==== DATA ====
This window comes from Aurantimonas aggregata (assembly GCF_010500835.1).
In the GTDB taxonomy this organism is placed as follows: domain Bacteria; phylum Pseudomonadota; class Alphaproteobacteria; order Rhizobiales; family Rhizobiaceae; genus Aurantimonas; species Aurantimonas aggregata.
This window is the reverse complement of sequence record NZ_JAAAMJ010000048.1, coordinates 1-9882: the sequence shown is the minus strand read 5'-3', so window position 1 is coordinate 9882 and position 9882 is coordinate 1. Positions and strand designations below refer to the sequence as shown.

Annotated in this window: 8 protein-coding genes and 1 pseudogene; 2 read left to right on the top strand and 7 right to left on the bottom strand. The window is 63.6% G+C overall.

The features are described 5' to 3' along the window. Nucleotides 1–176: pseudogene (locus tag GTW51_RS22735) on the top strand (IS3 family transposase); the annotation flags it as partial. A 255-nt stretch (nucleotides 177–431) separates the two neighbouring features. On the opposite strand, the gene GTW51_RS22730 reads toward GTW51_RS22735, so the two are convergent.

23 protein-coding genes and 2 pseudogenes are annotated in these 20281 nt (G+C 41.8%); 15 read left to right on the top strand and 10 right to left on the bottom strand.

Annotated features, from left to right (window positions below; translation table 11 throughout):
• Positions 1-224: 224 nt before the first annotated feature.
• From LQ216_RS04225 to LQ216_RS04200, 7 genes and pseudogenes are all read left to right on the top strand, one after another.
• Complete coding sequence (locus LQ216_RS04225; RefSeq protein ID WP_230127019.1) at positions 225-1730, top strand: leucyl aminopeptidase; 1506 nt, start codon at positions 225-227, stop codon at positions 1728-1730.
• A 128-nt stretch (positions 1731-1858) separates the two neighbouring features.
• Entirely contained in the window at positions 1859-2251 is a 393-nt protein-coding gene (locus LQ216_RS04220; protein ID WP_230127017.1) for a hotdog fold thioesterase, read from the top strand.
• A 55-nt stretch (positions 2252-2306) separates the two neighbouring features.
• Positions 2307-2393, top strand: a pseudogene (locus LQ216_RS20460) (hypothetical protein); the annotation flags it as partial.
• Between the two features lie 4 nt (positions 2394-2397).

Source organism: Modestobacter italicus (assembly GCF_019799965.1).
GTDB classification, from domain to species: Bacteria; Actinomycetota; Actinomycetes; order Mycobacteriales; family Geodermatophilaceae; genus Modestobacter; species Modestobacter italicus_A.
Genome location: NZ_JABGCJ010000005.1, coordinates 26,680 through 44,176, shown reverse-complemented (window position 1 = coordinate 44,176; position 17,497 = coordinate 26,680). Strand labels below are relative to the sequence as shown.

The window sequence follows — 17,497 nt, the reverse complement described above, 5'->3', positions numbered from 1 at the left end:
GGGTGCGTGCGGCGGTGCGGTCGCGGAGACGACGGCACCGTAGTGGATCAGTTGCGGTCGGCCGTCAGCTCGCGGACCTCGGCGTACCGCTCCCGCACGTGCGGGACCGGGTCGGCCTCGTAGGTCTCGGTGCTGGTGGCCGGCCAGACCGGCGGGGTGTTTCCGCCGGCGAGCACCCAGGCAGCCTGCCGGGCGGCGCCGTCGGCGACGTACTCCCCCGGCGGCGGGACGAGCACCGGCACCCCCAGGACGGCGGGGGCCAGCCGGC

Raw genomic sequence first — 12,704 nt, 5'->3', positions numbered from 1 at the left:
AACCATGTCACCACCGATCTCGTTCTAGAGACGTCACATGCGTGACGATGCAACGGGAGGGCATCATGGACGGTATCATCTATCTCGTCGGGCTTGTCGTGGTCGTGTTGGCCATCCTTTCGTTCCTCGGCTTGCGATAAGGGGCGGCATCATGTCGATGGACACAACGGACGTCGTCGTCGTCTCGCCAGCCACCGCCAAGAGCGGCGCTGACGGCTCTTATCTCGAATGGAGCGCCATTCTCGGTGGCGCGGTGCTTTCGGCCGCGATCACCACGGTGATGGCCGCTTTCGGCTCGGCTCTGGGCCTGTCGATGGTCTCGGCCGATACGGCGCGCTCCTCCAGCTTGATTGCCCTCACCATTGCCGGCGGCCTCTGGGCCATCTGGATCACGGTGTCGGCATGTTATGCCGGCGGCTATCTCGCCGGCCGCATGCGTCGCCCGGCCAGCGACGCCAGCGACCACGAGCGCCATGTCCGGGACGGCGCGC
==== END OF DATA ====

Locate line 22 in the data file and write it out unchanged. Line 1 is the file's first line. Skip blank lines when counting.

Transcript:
AACCATGTCACCACCGATCTCGTTCTAGAGACGTCACATGCGTGACGATGCAACGGGAGGGCATCATGGACGGTATCATCTATCTCGTCGGGCTTGTCGTGGTCGTGTTGGCCATCCTTTCGTTCCTCGGCTTGCGATAAGGGGCGGCATCATGTCGATGGACACAACGGACGTCGTCGTCGTCTCGCCAGCCACCGCCAAGAGCGGCGCTGACGGCTCTTATCTCGAATGGAGCGCCATTCTCGGTGGCGCGGTGCTTTCGGCCGCGATCACCACGGTGATGGCCGCTTTCGGCTCGGCTCTGGGCCTGTCGATGGTCTCGGCCGATACGGCGCGCTCCTCCAGCTTGATTGCCCTCACCATTGCCGGCGGCCTCTGGGCCATCTGGATCACGGTGTCGGCATGTTATGCCGGCGGCTATCTCGCCGGCCGCATGCGTCGCCCGGCCAGCGACGCCAGCGACCACGAGCGCCATGTCCGGGACGGCGCGC